Dairy is an essential part of your daily dietary consumption. Dairy includes milk, cheese, butter, yoghurt and cream. The daily recommended levels of dairy consumption in Sri Lanka is 1-2 portions but the average adult only consumes 0.39 daily. A Sri Lankan study conducted on public health nutrition indicates that one third of the population does not consume dairy products at all while only 5% takes the recommended levels.
Why is dairy important?
It contains Calcium that is necessary for healthy bones while milk provides proteins, vitamins and minerals for your body. Insufficient dairy consumption may increase your chances of getting type 2 diabetes, cardiovascular diseases (CVD) and osteoporosis. Low dairy consumption can affect insulin resistance syndrome. Adults who consume two or more servings of dairy daily indicate 22% lower risk of heart disease, 34% lower risk of stroke and also a 23% lower risk of death caused by heart diseases. However, less saturated fats and nonfat or low-fat milk, yoghurt and cheese with fewer calories are recommended.
Potassium and Sodium are essential minerals. Most of the Sri Lankans consume a higher quantity of Sodium and a lower quantity of Potassium, which do not adhere to recommended levels. Higher sodium intake leads to hypertension and related illnesses while Potassium found in milk, fruits and vegetables is beneficial for healthy blood pressure.
Are you a high BP patient?
High Blood Pressure (BP) can lead to severe health complications. According to NHS.
- High BP
- 140/90mmHg or higher
- 150/90mmHg or higher (above 80 years of age)
- Ideal BP – 90/60mmHg to 120/80mmHg
Cholesterol is a fatty substance created in your liver. Your body needs cholesterol as it makes Vitamin D and steroid hormones in order to keep your bones, teeth and muscles strong. It enables you to digest fats.
Knowing your LDL and HDL values will allow you to understand your cholesterol levels:
- LDL Cholesterol (low density lipoproteins) – Known as bad cholesterol as high levels of this in your blood causes heath issues as it can build up in the arteries, clogging them. This makes it harder for the heart to pump blood, causing high BP.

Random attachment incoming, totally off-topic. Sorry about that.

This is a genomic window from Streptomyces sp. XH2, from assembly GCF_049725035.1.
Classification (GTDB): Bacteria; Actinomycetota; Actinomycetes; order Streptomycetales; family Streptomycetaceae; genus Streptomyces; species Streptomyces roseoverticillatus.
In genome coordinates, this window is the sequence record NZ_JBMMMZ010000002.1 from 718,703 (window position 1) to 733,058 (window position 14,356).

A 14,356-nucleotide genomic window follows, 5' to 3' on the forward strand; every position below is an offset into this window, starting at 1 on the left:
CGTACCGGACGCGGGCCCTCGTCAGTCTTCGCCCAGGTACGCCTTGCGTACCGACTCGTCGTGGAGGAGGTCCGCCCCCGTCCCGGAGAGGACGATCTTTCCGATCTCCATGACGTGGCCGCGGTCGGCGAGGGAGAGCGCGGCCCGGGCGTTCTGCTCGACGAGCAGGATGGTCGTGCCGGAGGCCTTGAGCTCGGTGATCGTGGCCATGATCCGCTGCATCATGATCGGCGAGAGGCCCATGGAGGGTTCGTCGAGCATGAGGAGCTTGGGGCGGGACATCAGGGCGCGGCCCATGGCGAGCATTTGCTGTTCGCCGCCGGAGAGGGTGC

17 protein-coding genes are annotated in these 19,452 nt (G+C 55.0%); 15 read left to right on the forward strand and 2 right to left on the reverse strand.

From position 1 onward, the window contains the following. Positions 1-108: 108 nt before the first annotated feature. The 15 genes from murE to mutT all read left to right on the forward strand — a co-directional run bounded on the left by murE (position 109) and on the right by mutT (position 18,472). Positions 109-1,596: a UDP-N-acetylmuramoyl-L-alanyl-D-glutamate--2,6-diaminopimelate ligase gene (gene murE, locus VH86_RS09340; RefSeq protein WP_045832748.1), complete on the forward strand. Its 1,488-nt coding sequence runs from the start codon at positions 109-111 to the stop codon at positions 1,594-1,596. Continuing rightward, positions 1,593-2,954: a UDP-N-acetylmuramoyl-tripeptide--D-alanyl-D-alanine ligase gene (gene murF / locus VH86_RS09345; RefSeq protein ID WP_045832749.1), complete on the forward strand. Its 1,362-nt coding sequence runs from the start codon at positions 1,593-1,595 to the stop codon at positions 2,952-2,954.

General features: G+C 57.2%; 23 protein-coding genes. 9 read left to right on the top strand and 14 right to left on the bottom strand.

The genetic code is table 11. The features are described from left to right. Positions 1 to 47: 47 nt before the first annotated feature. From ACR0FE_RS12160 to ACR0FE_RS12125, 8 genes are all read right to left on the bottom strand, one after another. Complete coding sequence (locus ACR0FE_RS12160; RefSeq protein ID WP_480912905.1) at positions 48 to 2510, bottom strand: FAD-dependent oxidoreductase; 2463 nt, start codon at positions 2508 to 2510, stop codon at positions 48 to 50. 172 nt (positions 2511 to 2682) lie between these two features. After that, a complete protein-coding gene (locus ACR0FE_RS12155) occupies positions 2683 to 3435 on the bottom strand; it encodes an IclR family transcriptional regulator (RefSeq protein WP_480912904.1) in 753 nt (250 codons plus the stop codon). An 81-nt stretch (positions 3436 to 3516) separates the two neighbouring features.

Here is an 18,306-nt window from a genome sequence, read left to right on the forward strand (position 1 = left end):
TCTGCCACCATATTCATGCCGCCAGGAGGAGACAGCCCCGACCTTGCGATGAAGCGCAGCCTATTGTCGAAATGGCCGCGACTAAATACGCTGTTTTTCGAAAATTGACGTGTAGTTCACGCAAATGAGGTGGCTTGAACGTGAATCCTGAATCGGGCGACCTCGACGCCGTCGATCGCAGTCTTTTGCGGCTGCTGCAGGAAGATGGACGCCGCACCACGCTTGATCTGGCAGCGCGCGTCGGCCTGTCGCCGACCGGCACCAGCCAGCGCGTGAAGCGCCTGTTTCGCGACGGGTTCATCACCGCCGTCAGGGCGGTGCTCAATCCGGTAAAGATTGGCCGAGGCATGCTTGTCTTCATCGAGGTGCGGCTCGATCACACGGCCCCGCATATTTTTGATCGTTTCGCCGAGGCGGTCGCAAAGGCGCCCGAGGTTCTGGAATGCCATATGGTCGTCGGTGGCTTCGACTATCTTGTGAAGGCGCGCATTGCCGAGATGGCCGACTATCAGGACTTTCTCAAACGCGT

- LDL takes cholesterol to the cells where it is needed.
- HDL Cholesterol (high density lipoproteins) – Known as good cholesterol as it is made up mostly of proteins and very less cholesterol therefore helps to keep you healthy. It takes cholesterol back to the liver where it will be broken down to enable the body to get rid of it.
Ideal levels of HDL cholesterol for women is higher than 1.2mmol/L while for men it is higher than 1mmol/L. Women tend to have higher HDL levels compared to men. Pregnancy and menopause can raise cholesterol levels.
Higher LDL can lead to heart attack or stroke.
How to lower LDL?
- Diet – Reduce simple carbs such as sugar and white flour, and high saturated fats while you consume more fibre and plant sterols
- Exercise – Target weight loss
- Stop smoking
- Medicines – Consult your doctor to keep your cholesterol levels under control
Which types of dairy is right for you?
Recommended dairy consumption is as follows:
- Those with high cholesterol should opt for low-fat unflavoured milk, yoghurt and cheese. It is advised to use fish, olives, seeds, nuts and oils as primary sources of fat despite including dairy in your diet.
- Unflavored milk, cheese and yoghurt are healthy choices for snacking, especially when you also have adequate intakes of vegetables, wholegrain and fruits.
- Dairy such as butter, cream, ice cream and dairy-based desserts are not healthy for you therefore avoid consuming these if you have high LDL levels (dyslipidemia).
- 2-3 servings of fat-free or low-fat dairy for adults per day. This includes fat-free or low-fat milk, milk powder, buttermilk, yoghurt, frozen yoghurt or drinks made with milk and cocoa.
- For cheese, low-fat such as dry curd or cottage cheese, natural cheeses or processed cheeses (all made with nonfat or low-fat milk).
Alternate sources of Calcium during a low-fat diet:
- Orange and dried fruit
- Sardines, pilchards, tinned salmon and whitebait
- Sesame seeds and nuts such as almonds, hazelnuts and brazil nuts
- Breakfast cereals with Calcium
- Bread and foods made from white, brown and wholemeal flour
- Milk alternatives such as rice milk, oat milk, soya milk and soya yoghurts
Pay special attention to your dairy intake as high blood cholesterol leads to heart problems. Follow proper guidance to distinguish between dairy that is safe for you to consume and those that you should avoid. Ensure adequate levels of healthy milk foods are included in your regular diet.
Do you have your own story to share about using dairy products as a heart patient? Let me know. Write to me on [email protected]
Jinadasa, K. Food_consumption_of_Sri_Lankan_adults_An_appraisal_of_serving_characteristics. ResearchGate Publications, 2018 August. Link: www.researchgate.net/publication/229074014